- Article by David Neustein
- Photography by Brett Boardman
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There was an air of expectation in the room, tensions charged by the prospect of imminent bloodshed. The venue was the new fluoro-lit, bare concrete floored multipurpose foyer at the University of Technology Sydney’s Faculty of Design, Architecture & Building. We massed in rows either side of a central table, like the ringside crowd at a boxing match. This was clearly not going to be your usual Sydney architecture talk.
We’d witnessed the undercard bouts: the first jabs on twitter; below-the-belt comments at the pub; Philip Cox’s opening salvo in the Herald; Elizabeth Farrelly’s prods and jabs in her opinion piece. Now, we were ready for the title fight. Billed as an “Open Conversation”, this round table discussion was to be the first public event organised by the recently launched not-for-profit organisation Make-Space for Architecture. The subject for discussion was The Mordant Wing, the contentious new extension to Sydney’s Museum of Contemporary Art (MCA) – a project Make-Space’s promotional material dubiously described as a “victim” of critique. On one side of the grudge match sit Sam Marshall and Andrew Donaldson, designers of the MCA’s new wing, while on the other are its most outspoken critics, Cox and Farrelly. Occupying the other seats are the referees: incoming AIA National President Paul Berkemeier, Make-Space Operational Director Imogene Tudor and moderator John de Manincor of DRAW.
At events such as these, one guest will always arrive late. This tradition establishes who the main draw is. A hush descends as the regal Farrelly, with her crown of pewter hair, sweeps into the room a full twenty minutes later than the other guests. As Tudor finally begins her introduction, a quiet intensity emanates from the 200 or so audience members. As she calls for a “robust debate on architectural criticism”, there is barely a murmur or cough around the room. It feels less like a cultural event, more a public mediation. Paraphrasing Aaron Betsky, de Manincor kicks off proceedings: “Architecture is everything that happens around buildings. Buildings are the tomb of architecture.” Though the talk has been advertised as “open”, de Manincor is quick to establish some “ground rules”, warning everyone that criticisms of the detailing and style of the new MCA are off limits. “If you don’t like the hand rail or don’t like the brown cladding please go to the Clare Hotel down the road,” he growls. I catch some nervous looks around me. No one leaves.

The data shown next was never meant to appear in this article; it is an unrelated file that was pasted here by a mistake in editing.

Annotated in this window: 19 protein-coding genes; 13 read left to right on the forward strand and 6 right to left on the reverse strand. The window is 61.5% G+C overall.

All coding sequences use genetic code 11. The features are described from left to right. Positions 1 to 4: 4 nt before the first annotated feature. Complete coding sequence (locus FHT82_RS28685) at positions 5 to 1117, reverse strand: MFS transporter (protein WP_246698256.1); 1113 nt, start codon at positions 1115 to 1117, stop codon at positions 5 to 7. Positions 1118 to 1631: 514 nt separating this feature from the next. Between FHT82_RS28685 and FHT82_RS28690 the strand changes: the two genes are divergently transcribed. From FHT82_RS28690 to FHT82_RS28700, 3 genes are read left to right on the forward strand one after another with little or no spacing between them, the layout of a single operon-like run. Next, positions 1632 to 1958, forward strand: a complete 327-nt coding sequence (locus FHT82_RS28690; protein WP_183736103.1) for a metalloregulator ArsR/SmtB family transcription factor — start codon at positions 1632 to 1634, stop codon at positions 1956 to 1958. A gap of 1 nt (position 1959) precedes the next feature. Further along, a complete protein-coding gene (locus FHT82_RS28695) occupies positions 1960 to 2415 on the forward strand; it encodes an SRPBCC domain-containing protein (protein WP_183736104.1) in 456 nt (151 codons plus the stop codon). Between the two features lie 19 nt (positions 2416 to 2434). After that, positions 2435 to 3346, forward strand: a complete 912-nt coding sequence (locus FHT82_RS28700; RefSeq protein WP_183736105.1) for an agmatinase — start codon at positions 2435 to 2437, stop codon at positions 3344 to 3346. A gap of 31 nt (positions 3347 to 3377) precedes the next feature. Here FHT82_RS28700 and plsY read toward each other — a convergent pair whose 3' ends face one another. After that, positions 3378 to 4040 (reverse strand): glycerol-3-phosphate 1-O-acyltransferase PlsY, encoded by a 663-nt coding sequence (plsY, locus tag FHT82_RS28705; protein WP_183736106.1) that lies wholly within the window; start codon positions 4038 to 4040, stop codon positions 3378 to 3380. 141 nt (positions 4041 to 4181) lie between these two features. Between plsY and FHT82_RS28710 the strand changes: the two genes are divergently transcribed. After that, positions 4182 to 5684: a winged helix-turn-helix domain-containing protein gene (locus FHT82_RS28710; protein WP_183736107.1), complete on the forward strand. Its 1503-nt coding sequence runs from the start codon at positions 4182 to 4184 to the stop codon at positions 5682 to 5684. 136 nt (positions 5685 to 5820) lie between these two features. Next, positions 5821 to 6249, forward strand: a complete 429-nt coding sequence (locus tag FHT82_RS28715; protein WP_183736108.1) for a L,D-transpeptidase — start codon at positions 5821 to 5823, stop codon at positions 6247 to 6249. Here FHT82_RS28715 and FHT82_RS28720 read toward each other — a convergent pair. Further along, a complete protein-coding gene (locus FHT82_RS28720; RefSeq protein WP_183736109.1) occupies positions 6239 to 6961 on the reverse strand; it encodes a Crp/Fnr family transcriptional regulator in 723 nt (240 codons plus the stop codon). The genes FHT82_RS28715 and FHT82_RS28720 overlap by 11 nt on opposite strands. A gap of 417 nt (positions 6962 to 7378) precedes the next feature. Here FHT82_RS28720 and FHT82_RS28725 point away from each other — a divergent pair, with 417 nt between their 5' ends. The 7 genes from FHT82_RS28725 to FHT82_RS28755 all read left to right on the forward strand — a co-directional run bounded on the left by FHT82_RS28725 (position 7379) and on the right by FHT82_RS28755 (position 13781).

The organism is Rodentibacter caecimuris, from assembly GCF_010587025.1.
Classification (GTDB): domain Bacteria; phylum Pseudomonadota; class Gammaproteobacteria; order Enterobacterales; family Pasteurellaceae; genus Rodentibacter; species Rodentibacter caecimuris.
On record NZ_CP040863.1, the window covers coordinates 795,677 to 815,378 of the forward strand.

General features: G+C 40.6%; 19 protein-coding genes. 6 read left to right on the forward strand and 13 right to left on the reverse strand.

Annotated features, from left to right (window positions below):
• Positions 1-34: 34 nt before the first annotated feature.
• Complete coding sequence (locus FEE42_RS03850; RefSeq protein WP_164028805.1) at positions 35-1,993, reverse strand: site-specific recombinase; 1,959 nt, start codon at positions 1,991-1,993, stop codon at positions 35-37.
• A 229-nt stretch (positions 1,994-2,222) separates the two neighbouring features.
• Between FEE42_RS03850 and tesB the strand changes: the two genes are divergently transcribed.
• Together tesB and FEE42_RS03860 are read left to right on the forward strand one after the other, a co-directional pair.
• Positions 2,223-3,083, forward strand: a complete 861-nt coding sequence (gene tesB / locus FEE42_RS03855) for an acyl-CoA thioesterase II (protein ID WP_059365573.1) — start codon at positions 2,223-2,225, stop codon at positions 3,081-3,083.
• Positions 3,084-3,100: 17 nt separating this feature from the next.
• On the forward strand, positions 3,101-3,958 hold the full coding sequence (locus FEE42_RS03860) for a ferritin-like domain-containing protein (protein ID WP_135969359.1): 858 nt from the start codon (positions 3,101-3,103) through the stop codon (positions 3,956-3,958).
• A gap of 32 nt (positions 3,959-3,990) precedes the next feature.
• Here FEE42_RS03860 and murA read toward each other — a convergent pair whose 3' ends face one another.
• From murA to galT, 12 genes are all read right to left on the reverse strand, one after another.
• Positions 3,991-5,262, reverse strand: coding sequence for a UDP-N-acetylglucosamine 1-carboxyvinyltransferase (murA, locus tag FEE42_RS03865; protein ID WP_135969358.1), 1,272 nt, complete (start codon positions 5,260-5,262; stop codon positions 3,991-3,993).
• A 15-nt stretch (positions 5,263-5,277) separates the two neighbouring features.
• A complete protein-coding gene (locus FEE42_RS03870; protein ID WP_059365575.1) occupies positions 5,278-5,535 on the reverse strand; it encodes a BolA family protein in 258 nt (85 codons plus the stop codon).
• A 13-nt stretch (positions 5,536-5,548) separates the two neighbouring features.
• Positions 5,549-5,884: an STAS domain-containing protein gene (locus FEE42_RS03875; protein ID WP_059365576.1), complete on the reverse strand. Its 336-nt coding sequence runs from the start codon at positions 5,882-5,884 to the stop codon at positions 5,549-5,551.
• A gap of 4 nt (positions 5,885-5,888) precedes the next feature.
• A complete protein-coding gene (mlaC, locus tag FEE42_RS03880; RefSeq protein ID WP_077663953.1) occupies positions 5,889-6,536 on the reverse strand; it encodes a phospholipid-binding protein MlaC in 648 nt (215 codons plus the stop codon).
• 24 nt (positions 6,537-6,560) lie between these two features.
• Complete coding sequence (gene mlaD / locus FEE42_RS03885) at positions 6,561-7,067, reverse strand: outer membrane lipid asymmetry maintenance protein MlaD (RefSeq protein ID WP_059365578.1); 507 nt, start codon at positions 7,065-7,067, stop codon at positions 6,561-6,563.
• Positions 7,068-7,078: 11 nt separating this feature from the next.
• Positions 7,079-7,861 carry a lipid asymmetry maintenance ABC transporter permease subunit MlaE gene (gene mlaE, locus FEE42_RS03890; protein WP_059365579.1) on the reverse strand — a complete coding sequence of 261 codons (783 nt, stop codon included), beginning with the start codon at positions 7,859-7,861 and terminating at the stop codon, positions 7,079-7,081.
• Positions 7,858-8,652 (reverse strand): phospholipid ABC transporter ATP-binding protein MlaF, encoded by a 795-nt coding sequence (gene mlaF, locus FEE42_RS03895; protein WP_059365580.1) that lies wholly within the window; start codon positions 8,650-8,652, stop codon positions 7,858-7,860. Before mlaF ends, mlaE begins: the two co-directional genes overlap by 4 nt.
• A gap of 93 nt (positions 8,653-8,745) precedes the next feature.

Invited to pre-emptively respond to criticism of his project, the denim-clad Marshall sticks out his jaw and adopts a defensive stance. “I’m not interested in designs in drawers, I’m interested in buildings,” he says. “Most architectural criticism is drivel.” Next to join the conversation is Philip Cox, an outspoken (and often cranky) commentator on Sydney’s built environment who, before the building was complete, had described the MCA addition as “bland architecture of old with bland architecture of new”. Asks the moderator: “What are our responsibilities when we’re asked to comment on others’ work?” Cox asserts that while architects are often chastised for “quarrelling”, “there is a right and a wrong in what happens in our city.” In a magisterial tone befitting an elder statesman, Cox outlines the basis of his discontent. “Circular Quay is sacred,” he says. “There was a one in 500 year opportunity to do a great building at Circular Quay. I believe they should’ve started again at the MCA.” Turning to Marshall, Cox delivers his solemn verdict. “Your building is a compromise based on an existing building which should’ve been demolished.”
Asked to reflect on her widely-read comments that the new MCA wing is “blocky” and that it “blatantly abandons” the necessity of “spatial delight”, Farrelly puts her guard up and backs towards the corner. “My view is not that it’s a bad building, but that it was badly briefed,” she says. By now, the conversation has devolved from prize fight to ping pong match, with no one willing to land a punch. “I would have demolished the building if I could,” says an apologetic Marshall. Suddenly, the speakers are drowned out by a loud and persistent banging sound. Is that the sound of the final nail being hammered into this evening’s proceedings? No, it’s only the sound of critics rapidly backpedalling.